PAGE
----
In November 2004, Oklahoma Department of Corrections (DOC) staff at the John Liley Correctional Center (JLCC) confiscated prisoner Sonny L. Harmon’s wedding ring, watch and other personal property. Prison guard Paul Cradduck placed the ring in a desk, where it disappeared.
Harmon’s efforts to informally resolve the loss of his ring were unsuccessful and he filed a grievance on January 5, 2005. His grievance was rejected on January 28 for failure to comply with DOC procedures. The response directed Harmon to appeal within 15 days but his appeal was rejected as premature, with directions to resubmit the initial grievance. The resubmitted grievance was then rejected, however, because Harmon had failed to correct the original grievance within 10 days of the January 28 response.
Harmon filed suit in state court, seeking the return of his ring or compensation for its value. On April 18, 2006 the defendants filed an affidavit from Cradduck in which he stated the ring had been placed in an unsecured desk and stolen by an “unknown person or persons.” The defendants also produced a disciplinary letter in which Cradduck was reprimanded for violating DOC policy in connection with mishandling Harmon’s ring; the letter referenced several prior disciplinary actions taken against Cradduck, including two incidents involving lost prisoner property.
The trial court granted the defendants’ motion to dismiss due to Harmon’s failure to exhaust administrative remedies or provide a tort claim notice before filing suit.
The Court of Appeals reversed in 2007, finding that Harmon had exhausted his administrative remedies and that “a trier of fact, based on documentation uncovered during DOC’s internal investigation, could ‘conclude that a JLCC property room officer intentionally diverted [Harmon’s] property.’” The appellate court also allowed Harmon to amend his pleadings to comply with Oklahoma’s tort claim notice provisions.
On remand, Harmon amended his complaint to assert a conversion claim against Cradduck and conspiracy claims against other defendants. The defendants moved for summary judgment, rearguing that Harmon failed to exhaust his administrative remedies and relying on a second affidavit from Cradduck in which he denied taking Harmon’s ring. However, a supplemental internal investigation revealed that Cradduck had received another letter of reprimand related to the loss of Harmon’s watch. The trial court granted summary judgment to the defendants and the Court of Appeals affirmed.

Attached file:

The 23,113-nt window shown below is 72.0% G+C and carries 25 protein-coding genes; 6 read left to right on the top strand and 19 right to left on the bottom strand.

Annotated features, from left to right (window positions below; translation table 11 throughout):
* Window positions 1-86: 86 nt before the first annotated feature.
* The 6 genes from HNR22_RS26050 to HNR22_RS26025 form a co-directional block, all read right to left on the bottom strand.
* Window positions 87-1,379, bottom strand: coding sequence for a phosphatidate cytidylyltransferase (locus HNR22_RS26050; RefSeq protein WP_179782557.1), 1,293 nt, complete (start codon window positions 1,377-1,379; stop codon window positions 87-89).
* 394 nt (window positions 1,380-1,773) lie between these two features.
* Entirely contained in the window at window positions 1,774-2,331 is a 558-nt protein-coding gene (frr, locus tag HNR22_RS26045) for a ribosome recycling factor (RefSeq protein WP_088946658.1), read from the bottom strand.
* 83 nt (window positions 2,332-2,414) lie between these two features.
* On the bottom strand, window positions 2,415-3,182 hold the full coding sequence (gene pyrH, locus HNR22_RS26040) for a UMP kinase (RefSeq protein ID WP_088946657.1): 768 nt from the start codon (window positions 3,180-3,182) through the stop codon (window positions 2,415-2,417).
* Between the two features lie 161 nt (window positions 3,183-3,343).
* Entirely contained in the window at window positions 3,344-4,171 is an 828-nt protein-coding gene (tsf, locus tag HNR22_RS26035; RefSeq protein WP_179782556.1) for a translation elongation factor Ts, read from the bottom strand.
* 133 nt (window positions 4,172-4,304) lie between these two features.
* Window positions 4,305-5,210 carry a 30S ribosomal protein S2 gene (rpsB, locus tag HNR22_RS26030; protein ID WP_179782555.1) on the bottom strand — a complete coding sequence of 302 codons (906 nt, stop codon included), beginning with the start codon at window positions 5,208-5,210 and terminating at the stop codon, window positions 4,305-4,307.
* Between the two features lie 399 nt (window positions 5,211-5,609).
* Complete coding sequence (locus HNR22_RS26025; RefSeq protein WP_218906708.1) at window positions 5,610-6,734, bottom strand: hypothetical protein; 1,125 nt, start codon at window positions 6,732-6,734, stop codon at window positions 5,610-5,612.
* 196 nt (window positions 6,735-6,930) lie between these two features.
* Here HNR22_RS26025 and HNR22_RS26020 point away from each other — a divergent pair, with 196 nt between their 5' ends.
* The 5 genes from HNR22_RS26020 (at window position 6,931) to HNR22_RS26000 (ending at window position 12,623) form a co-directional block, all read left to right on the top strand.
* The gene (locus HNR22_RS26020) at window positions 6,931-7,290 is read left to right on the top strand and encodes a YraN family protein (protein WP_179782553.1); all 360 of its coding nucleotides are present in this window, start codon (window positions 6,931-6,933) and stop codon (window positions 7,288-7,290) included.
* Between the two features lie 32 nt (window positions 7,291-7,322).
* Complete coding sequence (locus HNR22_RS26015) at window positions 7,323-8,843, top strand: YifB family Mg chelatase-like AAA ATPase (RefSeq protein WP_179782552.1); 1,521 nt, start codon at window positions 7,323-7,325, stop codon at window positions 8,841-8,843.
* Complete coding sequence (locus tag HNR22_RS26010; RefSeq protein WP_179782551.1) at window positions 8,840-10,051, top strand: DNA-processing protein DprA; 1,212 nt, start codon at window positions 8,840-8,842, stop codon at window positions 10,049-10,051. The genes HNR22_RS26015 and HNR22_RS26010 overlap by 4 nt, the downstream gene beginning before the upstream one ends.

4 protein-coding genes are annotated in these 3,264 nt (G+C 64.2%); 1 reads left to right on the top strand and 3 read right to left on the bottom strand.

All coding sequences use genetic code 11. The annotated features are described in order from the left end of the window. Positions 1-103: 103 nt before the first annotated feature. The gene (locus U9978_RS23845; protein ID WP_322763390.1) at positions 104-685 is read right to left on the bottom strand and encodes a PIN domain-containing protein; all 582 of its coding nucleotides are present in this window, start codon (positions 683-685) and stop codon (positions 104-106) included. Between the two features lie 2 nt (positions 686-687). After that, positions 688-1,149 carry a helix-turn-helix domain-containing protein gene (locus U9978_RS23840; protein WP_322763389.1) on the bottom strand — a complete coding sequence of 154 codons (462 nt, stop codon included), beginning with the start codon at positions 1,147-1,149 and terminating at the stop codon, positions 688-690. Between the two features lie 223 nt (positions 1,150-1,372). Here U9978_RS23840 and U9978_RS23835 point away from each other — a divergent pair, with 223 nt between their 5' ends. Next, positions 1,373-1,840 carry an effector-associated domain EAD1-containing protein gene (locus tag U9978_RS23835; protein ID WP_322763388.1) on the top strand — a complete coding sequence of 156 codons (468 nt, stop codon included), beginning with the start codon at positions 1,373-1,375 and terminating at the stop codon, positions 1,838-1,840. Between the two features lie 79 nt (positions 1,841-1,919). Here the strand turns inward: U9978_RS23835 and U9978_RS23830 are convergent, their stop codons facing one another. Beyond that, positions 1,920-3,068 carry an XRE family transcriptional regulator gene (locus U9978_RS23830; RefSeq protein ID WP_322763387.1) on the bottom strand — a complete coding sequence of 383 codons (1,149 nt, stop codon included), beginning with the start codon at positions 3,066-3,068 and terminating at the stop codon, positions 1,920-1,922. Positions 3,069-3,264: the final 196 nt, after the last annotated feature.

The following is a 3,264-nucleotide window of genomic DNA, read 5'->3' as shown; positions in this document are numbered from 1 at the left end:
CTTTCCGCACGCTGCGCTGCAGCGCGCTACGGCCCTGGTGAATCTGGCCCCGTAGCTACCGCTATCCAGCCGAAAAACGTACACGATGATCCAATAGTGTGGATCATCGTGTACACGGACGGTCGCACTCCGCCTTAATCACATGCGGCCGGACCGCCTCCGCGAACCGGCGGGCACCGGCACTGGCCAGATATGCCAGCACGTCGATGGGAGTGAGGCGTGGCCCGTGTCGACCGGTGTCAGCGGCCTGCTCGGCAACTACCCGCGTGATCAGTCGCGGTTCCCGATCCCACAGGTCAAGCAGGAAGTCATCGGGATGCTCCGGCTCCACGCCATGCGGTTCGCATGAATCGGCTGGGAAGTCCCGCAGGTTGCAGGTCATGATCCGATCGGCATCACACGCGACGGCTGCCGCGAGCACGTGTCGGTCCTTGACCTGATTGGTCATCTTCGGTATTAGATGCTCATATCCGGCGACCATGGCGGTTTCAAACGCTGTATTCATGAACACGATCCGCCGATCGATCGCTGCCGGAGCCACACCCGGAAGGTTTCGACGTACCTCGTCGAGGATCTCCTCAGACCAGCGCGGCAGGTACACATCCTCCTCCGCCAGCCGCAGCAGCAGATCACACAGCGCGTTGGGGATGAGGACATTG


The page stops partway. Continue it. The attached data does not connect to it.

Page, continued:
The Oklahoma Supreme Court reversed, holding first that “the settled-law-of-the-case doctrine does not allow for reconsideration of Harmon’s compliance with the administrative exhaustion requirements.” Rather, the Court of Appeals was bound by its initial decision that Harmon had exhausted his administrative remedies.
The Court also reversed the grant of summary judgment to Cradduck, finding that his “repeated disciplinary history for displaced inmate property, the admitted loss of the gold ring with stones, and Cradduck’s undisputed access to the ring, provide sufficient evidence to create discord over the essential elements of Harmon’s conversion claim.” The Supreme Court noted that while “he denied misappropriating the ring, Cradduck’s self-serving affidavit alone does not eliminate the existence of a factual dispute on the issue,” which precluded summary judgment. Harmon’s constitutional claims, related to denial of due process in connection with the loss of his ring, were dismissed. See: Harmon v. Cradduck, 2012 OK 80, 286 P.3d 643 (Okla. 2012).
Following remand, the case settled in October 2013 for $500 plus $7,000 in Harmon’s attorney fees. While Harmon is to be commended for his fight to receive compensation for his stolen ring, it unfortunately took him almost 9 years to receive that modicum of justice.
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